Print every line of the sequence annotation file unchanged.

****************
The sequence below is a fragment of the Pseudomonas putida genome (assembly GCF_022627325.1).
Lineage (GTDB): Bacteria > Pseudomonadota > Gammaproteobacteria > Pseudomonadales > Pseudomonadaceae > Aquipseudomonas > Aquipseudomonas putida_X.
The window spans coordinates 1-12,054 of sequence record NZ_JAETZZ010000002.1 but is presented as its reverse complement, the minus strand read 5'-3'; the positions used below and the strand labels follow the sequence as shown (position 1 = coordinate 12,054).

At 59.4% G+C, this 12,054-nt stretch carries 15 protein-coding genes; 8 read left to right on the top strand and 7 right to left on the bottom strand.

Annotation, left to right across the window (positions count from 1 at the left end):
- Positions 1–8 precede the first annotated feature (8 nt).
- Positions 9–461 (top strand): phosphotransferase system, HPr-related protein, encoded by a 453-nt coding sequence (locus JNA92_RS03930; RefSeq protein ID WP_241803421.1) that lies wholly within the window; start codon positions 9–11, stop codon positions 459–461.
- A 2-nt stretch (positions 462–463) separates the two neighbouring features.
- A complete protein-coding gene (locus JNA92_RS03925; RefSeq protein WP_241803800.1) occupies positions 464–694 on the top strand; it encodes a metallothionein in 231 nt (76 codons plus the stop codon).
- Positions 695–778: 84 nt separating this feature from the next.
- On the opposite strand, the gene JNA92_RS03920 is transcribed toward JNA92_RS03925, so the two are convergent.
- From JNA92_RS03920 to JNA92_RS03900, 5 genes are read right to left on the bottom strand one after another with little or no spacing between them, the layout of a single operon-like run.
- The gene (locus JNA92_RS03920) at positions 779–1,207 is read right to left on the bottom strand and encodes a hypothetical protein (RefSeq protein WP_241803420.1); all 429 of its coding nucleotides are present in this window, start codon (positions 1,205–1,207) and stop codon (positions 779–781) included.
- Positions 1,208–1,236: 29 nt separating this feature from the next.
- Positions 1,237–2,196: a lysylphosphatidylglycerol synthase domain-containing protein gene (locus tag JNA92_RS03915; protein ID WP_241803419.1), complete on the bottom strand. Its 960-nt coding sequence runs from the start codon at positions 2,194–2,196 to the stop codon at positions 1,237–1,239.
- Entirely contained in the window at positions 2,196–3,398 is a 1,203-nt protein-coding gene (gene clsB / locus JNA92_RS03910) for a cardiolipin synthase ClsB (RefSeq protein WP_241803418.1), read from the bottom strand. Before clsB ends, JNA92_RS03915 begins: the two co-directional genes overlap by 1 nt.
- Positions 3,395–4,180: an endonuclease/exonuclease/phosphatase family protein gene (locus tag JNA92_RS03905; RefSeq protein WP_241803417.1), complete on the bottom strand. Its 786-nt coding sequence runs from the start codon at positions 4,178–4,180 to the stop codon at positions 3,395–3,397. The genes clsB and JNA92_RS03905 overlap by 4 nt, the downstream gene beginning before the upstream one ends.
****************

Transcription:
The sequence below is a fragment of the Pseudomonas putida genome (assembly GCF_022627325.1).
Lineage (GTDB): Bacteria > Pseudomonadota > Gammaproteobacteria > Pseudomonadales > Pseudomonadaceae > Aquipseudomonas > Aquipseudomonas putida_X.
The window spans coordinates 1-12,054 of sequence record NZ_JAETZZ010000002.1 but is presented as its reverse complement, the minus strand read 5'-3'; the positions used below and the strand labels follow the sequence as shown (position 1 = coordinate 12,054).

At 59.4% G+C, this 12,054-nt stretch carries 15 protein-coding genes; 8 read left to right on the top strand and 7 right to left on the bottom strand.

Annotation, left to right across the window (positions count from 1 at the left end):
- Positions 1–8 precede the first annotated feature (8 nt).
- Positions 9–461 (top strand): phosphotransferase system, HPr-related protein, encoded by a 453-nt coding sequence (locus JNA92_RS03930; RefSeq protein ID WP_241803421.1) that lies wholly within the window; start codon positions 9–11, stop codon positions 459–461.
- A 2-nt stretch (positions 462–463) separates the two neighbouring features.
- A complete protein-coding gene (locus JNA92_RS03925; RefSeq protein WP_241803800.1) occupies positions 464–694 on the top strand; it encodes a metallothionein in 231 nt (76 codons plus the stop codon).
- Positions 695–778: 84 nt separating this feature from the next.
- On the opposite strand, the gene JNA92_RS03920 is transcribed toward JNA92_RS03925, so the two are convergent.
- From JNA92_RS03920 to JNA92_RS03900, 5 genes are read right to left on the bottom strand one after another with little or no spacing between them, the layout of a single operon-like run.
- The gene (locus JNA92_RS03920) at positions 779–1,207 is read right to left on the bottom strand and encodes a hypothetical protein (RefSeq protein WP_241803420.1); all 429 of its coding nucleotides are present in this window, start codon (positions 1,205–1,207) and stop codon (positions 779–781) included.
- Positions 1,208–1,236: 29 nt separating this feature from the next.
- Positions 1,237–2,196: a lysylphosphatidylglycerol synthase domain-containing protein gene (locus tag JNA92_RS03915; protein ID WP_241803419.1), complete on the bottom strand. Its 960-nt coding sequence runs from the start codon at positions 2,194–2,196 to the stop codon at positions 1,237–1,239.
- Entirely contained in the window at positions 2,196–3,398 is a 1,203-nt protein-coding gene (gene clsB / locus JNA92_RS03910) for a cardiolipin synthase ClsB (RefSeq protein WP_241803418.1), read from the bottom strand. Before clsB ends, JNA92_RS03915 begins: the two co-directional genes overlap by 1 nt.
- Positions 3,395–4,180: an endonuclease/exonuclease/phosphatase family protein gene (locus tag JNA92_RS03905; RefSeq protein WP_241803417.1), complete on the bottom strand. Its 786-nt coding sequence runs from the start codon at positions 4,178–4,180 to the stop codon at positions 3,395–3,397. The genes clsB and JNA92_RS03905 overlap by 4 nt, the downstream gene beginning before the upstream one ends.